Trying out some Deadly Linux Commands part 1

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There are a selection of Terminal Commands in Linux that we’re told are Deadly to run, but just how lethal are they? In this video I try out a selection of them in VirtualBox with Ubuntu 15.10.

Part 2:

0:20 Fork Bomb
1:47 rm -rf /
2:17 Disguised rm -rf /
2:26 mkfs.ext4 /dev/sda1
3:14 dd if=/dev/random of=/dev/sda
4:04 mv / /dev/null
4:28 rm -f /usr/bin/sudo;rm -f /bin/su



  1. I know why the command sudo mv / /Dev/null didn't work. It is because / is a mounted directory which is only able to be moved to another mounted directory but you were trying to move it to a device file (the black hole for Linux), not a directory, which does not make any sense. However, if mv sees the second argument as a file, it renames the first argument to the name of the second argument. However, because the directory they your have provided is root, it cannot be renamed, so the command didn't work.
    I also know why you were able to install VLC even though you have removed sudo and su. It's because gksudo, which allows one to enter their password through gui, was still available, which does not need sudo or su to work. This had allowed you to give permissions and still install VLC. Hope that helps.

  2. The first command worked properly. Bravo. However, just like all fork bombs, it's only damaging until a reboot – it infinitely calls itself, hogging up
    The second command… Goddamnit. If it says that you need –no-preserve-root to do this, then add the –no-preserve-root parameter, please. This command in bare form was made up before the –no-preserve-root failsafe was added, when it was not needed to add the parameter to successfully rm -rf /.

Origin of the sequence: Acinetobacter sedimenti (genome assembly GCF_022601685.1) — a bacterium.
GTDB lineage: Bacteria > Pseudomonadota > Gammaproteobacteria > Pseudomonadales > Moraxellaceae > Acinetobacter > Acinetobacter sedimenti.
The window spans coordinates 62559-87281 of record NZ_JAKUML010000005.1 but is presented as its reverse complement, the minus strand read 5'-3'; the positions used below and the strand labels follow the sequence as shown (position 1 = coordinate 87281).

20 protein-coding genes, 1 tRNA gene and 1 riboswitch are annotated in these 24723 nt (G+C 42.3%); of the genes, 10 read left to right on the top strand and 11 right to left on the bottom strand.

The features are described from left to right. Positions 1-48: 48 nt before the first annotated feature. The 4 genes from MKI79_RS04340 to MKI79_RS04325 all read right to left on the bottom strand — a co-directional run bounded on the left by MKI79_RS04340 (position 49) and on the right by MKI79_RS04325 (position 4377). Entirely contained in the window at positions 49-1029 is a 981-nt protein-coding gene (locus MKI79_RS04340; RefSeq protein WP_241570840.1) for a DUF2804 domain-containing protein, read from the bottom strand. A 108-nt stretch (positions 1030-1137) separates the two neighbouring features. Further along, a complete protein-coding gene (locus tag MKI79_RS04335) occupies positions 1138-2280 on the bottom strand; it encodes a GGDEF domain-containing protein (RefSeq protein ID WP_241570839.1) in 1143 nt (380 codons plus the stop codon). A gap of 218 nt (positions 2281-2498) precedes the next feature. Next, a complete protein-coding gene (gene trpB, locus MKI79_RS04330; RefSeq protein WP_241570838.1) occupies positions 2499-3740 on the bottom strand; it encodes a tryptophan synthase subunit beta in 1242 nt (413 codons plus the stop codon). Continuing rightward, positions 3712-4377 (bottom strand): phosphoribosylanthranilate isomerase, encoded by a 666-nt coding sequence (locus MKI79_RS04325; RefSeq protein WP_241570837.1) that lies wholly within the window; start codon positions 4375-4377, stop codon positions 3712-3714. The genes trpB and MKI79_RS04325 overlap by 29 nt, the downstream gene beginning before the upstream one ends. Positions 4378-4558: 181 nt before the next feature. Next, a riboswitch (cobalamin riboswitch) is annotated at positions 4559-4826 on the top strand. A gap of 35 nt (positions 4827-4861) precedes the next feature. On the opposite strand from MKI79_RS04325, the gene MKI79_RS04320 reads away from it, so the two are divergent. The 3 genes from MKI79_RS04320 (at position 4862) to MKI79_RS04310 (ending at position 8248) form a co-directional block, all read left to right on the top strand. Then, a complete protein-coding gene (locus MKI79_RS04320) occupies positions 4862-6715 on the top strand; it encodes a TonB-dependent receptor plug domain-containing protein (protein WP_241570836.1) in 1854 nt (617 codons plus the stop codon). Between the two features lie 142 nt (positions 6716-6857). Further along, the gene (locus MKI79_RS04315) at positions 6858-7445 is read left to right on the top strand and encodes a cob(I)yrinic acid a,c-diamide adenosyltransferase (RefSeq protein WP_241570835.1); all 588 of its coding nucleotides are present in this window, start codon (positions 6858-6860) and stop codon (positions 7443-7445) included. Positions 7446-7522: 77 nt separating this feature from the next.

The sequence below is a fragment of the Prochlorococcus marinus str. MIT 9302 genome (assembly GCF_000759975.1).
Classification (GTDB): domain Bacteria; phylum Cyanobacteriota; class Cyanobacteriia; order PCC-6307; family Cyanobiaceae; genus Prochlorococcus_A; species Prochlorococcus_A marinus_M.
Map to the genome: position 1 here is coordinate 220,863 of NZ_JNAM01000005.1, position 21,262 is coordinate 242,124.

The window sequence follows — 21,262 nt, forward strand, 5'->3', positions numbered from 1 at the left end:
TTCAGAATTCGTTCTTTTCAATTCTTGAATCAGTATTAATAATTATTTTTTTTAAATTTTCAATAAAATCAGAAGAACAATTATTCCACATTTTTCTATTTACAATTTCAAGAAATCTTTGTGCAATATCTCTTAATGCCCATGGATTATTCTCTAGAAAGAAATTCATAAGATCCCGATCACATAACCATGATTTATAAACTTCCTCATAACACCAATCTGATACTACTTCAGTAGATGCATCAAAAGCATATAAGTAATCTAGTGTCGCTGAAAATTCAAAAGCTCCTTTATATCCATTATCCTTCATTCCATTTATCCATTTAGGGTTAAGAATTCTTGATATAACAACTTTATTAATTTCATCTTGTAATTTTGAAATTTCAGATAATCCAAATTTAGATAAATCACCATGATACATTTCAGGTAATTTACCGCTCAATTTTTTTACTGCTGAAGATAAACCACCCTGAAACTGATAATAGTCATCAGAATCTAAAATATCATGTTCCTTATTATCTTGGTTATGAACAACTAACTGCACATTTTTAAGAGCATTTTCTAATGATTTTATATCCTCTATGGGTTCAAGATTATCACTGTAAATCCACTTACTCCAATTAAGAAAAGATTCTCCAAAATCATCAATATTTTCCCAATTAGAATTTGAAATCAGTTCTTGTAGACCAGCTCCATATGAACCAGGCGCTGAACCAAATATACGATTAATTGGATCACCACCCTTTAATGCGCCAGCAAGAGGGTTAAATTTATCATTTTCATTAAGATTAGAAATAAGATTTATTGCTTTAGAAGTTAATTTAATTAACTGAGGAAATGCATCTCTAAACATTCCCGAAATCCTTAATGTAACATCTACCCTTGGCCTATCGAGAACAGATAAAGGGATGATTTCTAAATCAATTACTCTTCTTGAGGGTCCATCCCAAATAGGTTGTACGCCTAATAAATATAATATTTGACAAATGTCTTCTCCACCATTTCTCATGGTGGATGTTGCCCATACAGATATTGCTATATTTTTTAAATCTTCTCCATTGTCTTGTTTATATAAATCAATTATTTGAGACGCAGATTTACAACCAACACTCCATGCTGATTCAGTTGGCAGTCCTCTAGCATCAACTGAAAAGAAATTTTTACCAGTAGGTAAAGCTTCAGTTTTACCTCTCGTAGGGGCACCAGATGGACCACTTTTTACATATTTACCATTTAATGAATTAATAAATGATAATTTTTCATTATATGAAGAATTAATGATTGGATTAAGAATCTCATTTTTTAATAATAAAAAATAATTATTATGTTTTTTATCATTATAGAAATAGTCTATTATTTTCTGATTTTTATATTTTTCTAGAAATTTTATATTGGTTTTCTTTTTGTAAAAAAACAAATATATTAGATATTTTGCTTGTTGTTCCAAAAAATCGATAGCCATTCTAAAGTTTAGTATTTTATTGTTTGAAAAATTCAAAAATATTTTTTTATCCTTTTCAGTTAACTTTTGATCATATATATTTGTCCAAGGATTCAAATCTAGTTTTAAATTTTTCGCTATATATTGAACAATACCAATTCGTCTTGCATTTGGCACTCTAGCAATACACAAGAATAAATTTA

The third command chunk is absolutely full of syntax errors and commands that are not bundled with Ubuntu. However, maybe you were supposed to run that in a script rather than copying it into the shell?
    The fourth command – well, pretty self-explanatory, isn't it?
    The fifth command – maybe your system demanded too many random digits and that's why it froze? Also, GPT needs a lot more writing to be overwritten. /dev/random is slow, /dev/zero should've worked.
    The sixth command – you can't move a directory to a non-directory because that's how fucking filesystems work. /dev/null is not a directory, it's a character device with the behavior of "output nothing when read, accept any writes and do nothing with the written data". For example, sending a command's stdout to /dev/null (as in "[command] > /dev/null") means that the command's output is discarded.
    The seventh command – it's more of a "pulled-out screw" command than a "destroy everything" command. It means that programs cannot authenticate for root privileges properly, which is pretty bad, but you can easily fix this with a Live USB or recovery mode. Also, it's possible to fix this without rebooting by logging in to SSH or a TTY as root (remember your root password!) or using pkexec to authenticate.

  3. Managed to ruin my OS when studying linux one day when i was too tired. Like 6 years ago, cant remember if I had ubuntu tho. Can't remember exactly what I did or how, managed to start deleting root directory tho. No biggie tho, think we pretty much reinstalled OSs 3-4 times a week at average, and was smoother then reinstalling bsd or solaris. Crashing systems was seen as a good thing by teachers, nothing better to practice on.

  4. A few years back, I made the mistake of setting up commands on the administration terminal. The next thing I got was a login loop. I had accidentally killed the menu bar and had to use commands to get it back from the admin terminal. Once I finished, I typed reboot. Lesson, use a virtual machine if you are going to experiment.

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